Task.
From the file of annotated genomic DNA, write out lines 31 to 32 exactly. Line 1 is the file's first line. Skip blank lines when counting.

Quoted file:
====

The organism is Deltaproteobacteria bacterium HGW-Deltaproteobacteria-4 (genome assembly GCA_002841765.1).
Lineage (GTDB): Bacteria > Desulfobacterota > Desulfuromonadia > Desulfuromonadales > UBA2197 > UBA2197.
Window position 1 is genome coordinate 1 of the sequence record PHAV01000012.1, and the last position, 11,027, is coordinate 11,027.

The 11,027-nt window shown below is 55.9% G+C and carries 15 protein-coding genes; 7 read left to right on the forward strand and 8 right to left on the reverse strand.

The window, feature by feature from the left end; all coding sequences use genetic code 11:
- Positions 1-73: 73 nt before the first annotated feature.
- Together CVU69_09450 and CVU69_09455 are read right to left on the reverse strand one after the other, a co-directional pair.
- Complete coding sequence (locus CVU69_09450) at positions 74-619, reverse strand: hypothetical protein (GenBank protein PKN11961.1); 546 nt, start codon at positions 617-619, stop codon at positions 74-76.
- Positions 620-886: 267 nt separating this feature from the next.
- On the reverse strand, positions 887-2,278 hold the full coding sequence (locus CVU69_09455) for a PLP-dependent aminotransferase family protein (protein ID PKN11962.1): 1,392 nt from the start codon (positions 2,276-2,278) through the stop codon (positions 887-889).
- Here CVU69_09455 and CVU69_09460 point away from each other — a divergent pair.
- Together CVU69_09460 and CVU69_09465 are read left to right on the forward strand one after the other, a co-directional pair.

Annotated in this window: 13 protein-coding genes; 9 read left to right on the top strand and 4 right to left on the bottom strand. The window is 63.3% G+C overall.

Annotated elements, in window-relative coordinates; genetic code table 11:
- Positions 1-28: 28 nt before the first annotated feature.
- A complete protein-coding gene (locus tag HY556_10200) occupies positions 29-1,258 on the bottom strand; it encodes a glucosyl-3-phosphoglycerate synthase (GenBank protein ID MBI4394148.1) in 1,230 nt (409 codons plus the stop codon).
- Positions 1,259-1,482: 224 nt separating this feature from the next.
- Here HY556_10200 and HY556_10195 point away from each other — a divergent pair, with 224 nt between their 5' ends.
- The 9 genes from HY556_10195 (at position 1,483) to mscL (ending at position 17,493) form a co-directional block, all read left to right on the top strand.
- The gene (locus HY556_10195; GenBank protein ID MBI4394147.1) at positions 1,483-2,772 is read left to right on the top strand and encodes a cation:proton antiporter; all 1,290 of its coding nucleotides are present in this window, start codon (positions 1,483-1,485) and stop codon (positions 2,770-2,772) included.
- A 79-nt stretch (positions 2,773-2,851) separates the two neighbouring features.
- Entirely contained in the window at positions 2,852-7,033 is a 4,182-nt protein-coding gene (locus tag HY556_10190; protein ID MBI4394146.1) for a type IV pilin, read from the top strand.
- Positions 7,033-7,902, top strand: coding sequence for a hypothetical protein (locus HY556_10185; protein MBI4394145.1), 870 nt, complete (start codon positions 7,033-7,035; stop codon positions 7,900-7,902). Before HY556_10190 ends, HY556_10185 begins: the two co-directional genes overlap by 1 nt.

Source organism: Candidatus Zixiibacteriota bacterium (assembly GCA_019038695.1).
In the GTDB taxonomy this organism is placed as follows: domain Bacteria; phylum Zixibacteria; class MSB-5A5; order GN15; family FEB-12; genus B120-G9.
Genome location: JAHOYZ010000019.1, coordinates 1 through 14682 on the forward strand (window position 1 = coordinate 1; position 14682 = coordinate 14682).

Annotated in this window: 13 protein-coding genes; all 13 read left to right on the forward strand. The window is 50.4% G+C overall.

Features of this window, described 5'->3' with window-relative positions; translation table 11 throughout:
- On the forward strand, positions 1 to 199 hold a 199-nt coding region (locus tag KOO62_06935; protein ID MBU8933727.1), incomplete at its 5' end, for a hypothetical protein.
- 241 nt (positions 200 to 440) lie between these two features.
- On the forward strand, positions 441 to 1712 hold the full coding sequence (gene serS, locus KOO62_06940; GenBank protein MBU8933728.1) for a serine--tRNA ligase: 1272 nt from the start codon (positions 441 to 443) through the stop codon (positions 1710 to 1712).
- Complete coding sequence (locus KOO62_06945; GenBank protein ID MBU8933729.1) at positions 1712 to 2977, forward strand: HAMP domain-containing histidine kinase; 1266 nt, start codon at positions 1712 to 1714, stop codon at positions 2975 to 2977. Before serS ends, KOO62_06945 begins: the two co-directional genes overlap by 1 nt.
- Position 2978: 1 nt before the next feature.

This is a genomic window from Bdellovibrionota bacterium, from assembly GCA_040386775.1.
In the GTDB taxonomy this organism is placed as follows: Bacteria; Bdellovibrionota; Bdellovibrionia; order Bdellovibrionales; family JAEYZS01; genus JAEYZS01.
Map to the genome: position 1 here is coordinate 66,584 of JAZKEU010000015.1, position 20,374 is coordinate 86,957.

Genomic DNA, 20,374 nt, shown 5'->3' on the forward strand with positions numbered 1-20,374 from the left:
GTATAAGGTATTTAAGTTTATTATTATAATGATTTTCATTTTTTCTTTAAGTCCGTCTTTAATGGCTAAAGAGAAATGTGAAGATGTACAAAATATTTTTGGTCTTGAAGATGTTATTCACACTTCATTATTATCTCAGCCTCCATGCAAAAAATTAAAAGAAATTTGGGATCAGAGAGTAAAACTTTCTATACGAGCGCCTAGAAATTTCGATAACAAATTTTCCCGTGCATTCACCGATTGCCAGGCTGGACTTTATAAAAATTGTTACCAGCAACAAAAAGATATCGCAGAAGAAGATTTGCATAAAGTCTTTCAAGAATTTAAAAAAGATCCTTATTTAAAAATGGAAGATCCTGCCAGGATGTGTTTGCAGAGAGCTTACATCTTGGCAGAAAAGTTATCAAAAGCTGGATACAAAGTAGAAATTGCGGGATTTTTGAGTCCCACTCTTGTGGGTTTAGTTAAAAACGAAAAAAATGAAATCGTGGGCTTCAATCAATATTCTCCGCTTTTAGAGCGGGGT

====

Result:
- On the forward strand, positions 441 to 1712 hold the full coding sequence (gene serS, locus KOO62_06940; GenBank protein MBU8933728.1) for a serine--tRNA ligase: 1272 nt from the start codon (positions 441 to 443) through the stop codon (positions 1710 to 1712).
- Complete coding sequence (locus KOO62_06945; GenBank protein ID MBU8933729.1) at positions 1712 to 2977, forward strand: HAMP domain-containing histidine kinase; 1266 nt, start codon at positions 1712 to 1714, stop codon at positions 2975 to 2977. Before serS ends, KOO62_06945 begins: the two co-directional genes overlap by 1 nt.